East Lothian Libraries: Sheila Millar (SM) reported that East Lothian’s publication of the Statistical Account 'East Lothian 1945-2000' has won the CILIP Alan Ball Local History Award 2010. They have formed a new team including books and archives to deliver better service to customers. She is working on the plans to move the collections to a new building in Haddington which will include new storage area and a museum display space for the first time. There are plans to improve cataloguing for plans and photographs and introduce a new online portal. Exhibitions include one on Polish material which will also be displayed in St Mary's Cathedral in Edinburgh. SM is to retire later this year and does not think her position will be replaced.

RCAHMS: Veronica Fraser reported that Norma Aldred's position has not been replaced on her retirement. She is currently supervising volunteers who are cataloguing the images in printed books. RCAHMS is moving to an updated cataloguing system which will be ISAG-compliant.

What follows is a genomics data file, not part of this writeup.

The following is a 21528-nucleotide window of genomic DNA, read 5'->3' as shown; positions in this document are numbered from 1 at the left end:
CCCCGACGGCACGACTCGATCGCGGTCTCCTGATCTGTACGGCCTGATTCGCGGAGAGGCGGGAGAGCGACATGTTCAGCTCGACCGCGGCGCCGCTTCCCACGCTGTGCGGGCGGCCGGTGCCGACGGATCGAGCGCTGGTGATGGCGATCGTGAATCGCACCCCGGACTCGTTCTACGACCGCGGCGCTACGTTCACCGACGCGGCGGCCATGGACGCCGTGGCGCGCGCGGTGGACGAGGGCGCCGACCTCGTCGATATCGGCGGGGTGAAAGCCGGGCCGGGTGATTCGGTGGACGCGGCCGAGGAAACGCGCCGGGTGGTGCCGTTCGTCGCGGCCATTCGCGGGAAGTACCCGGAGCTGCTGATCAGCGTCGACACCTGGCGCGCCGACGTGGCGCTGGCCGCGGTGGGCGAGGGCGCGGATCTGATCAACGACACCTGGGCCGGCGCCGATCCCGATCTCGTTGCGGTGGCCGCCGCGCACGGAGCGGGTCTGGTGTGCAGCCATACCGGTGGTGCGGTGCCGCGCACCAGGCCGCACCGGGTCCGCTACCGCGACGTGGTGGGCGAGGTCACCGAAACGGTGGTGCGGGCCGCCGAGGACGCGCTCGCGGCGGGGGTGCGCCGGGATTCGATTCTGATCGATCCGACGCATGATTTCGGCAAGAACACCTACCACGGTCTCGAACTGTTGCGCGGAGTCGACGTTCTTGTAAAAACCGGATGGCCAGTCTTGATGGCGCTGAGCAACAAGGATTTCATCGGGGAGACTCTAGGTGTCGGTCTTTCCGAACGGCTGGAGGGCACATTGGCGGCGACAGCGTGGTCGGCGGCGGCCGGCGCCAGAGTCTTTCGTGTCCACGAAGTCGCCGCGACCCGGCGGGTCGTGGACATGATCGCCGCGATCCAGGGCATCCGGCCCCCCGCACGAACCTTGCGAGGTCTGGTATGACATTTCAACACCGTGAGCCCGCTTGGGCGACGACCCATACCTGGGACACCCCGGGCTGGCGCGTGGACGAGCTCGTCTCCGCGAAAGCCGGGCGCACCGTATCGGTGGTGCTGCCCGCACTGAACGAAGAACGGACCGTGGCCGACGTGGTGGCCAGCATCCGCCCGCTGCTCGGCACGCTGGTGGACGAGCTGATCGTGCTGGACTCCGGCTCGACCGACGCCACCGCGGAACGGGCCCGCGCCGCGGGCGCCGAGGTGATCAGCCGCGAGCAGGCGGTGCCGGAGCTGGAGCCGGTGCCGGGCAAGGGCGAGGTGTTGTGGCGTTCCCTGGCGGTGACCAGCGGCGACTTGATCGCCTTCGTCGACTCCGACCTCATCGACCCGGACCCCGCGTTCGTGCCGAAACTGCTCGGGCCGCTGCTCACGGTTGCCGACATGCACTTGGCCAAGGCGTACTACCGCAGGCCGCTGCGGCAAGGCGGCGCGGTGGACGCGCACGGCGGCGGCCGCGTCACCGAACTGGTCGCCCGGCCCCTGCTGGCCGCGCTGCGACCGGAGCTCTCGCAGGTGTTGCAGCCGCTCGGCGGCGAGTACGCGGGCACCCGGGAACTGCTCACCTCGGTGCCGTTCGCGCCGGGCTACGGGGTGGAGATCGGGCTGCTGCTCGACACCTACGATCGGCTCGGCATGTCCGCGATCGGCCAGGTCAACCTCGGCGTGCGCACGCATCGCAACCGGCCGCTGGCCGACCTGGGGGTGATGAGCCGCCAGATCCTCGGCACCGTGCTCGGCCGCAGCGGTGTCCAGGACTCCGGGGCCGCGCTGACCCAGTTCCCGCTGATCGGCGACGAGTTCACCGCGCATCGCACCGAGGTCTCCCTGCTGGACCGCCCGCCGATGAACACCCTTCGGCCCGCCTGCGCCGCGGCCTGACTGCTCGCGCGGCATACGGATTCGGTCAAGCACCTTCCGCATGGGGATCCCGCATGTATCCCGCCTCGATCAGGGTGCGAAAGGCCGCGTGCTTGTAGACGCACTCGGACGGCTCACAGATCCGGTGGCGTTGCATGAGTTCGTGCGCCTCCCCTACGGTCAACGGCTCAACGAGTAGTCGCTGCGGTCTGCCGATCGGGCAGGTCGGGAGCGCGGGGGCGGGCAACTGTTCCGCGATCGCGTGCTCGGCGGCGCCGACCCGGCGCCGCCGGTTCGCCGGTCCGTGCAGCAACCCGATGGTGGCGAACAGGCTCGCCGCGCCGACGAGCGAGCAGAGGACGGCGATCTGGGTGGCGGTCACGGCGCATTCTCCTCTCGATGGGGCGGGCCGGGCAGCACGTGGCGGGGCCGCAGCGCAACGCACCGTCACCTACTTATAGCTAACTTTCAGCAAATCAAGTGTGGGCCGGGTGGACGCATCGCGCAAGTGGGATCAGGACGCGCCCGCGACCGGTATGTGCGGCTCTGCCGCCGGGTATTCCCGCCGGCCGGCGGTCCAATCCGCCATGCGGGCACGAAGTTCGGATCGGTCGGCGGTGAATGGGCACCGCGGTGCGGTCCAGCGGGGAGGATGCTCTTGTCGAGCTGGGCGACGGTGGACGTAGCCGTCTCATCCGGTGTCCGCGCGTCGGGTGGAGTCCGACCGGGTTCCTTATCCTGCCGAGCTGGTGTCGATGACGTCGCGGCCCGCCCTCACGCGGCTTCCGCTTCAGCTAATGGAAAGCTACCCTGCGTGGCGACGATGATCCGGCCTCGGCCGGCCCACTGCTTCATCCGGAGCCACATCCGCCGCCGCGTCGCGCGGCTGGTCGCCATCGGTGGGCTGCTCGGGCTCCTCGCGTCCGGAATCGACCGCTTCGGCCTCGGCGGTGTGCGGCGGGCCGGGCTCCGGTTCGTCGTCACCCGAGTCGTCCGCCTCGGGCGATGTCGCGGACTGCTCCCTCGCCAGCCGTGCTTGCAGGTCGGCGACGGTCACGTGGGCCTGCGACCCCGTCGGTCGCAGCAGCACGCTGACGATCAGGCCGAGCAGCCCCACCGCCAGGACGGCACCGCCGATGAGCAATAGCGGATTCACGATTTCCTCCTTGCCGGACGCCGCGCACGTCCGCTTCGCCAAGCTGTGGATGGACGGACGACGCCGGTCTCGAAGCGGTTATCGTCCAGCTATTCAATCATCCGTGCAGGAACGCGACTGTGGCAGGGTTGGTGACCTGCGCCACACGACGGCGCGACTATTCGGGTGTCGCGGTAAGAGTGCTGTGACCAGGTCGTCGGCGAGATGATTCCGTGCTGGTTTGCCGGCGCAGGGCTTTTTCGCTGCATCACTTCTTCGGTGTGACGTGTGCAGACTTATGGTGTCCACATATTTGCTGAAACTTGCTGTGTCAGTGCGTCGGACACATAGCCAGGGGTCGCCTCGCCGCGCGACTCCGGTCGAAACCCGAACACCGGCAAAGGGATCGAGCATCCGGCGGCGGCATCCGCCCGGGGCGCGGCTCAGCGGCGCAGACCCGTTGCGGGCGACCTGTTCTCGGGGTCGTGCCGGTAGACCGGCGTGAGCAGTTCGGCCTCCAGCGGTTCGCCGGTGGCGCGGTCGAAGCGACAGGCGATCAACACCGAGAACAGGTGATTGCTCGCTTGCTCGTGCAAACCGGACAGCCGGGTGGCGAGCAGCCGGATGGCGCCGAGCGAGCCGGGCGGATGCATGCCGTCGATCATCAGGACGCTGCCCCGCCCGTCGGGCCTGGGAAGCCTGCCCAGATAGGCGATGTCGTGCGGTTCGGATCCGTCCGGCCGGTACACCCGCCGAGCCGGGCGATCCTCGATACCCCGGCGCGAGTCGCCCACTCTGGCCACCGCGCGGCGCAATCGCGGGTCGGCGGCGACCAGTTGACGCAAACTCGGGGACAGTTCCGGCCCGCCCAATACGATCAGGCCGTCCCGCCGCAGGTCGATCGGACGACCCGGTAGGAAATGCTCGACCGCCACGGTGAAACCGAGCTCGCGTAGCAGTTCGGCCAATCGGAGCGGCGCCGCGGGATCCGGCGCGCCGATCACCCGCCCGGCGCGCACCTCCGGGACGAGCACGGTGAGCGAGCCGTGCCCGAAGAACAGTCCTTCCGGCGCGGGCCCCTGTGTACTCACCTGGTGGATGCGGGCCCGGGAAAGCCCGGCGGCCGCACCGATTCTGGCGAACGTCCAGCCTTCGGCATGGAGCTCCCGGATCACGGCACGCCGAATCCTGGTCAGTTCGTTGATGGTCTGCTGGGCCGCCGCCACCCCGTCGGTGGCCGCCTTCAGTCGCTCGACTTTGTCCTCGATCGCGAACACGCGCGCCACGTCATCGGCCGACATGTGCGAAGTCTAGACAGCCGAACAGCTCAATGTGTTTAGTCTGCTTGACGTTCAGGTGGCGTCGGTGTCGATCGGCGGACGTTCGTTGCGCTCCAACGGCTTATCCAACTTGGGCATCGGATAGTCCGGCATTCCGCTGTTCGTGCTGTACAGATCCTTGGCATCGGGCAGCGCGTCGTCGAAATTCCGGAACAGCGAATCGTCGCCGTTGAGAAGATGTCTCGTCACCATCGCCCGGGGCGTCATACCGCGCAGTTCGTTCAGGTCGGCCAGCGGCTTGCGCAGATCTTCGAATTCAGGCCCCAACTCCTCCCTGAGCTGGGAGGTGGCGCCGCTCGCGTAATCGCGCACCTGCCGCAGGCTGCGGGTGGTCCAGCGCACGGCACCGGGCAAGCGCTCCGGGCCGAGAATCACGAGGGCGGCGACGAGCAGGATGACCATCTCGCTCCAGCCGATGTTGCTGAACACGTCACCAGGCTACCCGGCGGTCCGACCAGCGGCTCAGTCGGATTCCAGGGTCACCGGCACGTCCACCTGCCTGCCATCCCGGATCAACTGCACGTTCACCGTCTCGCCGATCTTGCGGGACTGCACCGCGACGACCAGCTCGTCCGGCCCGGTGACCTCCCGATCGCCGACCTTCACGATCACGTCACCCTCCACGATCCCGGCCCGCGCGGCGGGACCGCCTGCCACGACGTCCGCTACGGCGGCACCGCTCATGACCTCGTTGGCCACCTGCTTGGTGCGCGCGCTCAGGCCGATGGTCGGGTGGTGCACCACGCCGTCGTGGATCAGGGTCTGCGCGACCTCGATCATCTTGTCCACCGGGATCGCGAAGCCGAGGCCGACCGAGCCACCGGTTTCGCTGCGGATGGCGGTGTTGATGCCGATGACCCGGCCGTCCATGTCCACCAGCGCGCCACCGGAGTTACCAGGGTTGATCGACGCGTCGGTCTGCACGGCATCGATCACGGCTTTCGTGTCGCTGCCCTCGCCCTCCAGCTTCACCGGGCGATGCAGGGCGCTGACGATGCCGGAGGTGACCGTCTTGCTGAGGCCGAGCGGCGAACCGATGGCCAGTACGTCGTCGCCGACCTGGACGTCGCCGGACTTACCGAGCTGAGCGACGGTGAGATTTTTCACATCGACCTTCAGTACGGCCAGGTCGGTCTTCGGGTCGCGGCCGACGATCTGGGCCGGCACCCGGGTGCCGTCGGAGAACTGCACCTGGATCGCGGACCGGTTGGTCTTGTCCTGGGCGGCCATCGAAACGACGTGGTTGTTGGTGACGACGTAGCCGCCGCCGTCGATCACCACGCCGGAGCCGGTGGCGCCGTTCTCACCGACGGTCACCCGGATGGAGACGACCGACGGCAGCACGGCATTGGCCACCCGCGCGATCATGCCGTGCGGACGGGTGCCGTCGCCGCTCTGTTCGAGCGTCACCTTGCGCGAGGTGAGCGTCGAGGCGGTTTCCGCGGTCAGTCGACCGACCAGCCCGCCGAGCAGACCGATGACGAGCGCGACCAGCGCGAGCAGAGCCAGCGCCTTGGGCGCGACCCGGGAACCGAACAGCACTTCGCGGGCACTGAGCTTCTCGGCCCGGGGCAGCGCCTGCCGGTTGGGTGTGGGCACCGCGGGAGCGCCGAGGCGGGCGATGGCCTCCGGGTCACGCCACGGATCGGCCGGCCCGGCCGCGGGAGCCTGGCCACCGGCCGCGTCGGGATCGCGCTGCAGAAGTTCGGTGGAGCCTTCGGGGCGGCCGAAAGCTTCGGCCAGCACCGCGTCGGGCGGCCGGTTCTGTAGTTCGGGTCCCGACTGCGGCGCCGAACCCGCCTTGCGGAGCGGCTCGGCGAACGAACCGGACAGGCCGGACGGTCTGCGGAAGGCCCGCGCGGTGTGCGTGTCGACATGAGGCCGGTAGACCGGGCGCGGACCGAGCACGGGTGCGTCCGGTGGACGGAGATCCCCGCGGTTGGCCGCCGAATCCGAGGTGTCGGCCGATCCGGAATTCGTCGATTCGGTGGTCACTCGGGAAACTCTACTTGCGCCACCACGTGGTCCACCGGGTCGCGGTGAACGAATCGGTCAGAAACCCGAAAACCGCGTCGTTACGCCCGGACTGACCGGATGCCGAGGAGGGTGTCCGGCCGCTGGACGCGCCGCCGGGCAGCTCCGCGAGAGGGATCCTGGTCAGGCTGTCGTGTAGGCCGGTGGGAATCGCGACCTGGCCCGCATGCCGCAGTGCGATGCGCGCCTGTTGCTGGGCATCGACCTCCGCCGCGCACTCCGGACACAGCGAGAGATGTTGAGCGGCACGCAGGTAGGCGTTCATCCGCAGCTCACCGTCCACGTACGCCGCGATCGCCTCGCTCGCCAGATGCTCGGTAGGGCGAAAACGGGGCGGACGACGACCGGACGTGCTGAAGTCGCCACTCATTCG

Edinburgh University: Joseph Marshall reported that Special Collections are maintaining their opening hours, although he also noted the loss of some experienced staff. However, on a positive note, Special Collections have recently been increasing their acquisition rate of new material considerably, helped by end of financial year money from the College of Humanities and Social Science to spend on purchasing material for all branches of the CoHSS. This means that they have opened up their collections policy — for instance, broadening the range of foreign language material acquired. The rare book collection from Edinburgh College of Art is also to come to EUL Special Collections following the merger of the two institutions.

Edinburgh City Libraries: Anne Morrison reported that the Edinburgh Room and Scottish Library are merging to form one unified Edinburgh and Scottish Collection. The old Edinburgh Room will probably be developed into an exhibition and events space. A new display case has been acquired for the Reference Library. Two interns from an Edinburgh University Masters programme have been working on archival collections and ECL would welcome interns from other programmes. The non-antiquarian part of the Moir beekeeping collection, a deposit currently held at Fountainbridge Library, is to move to the Central Library. Recent acquisitions include a collection of Holocaust material and a collection of drawings given with the stipulation that they should be displayed. Volunteers from EDFAS (Edinburgh Decorative and Fine Art Society) have been working on prints held by ECL.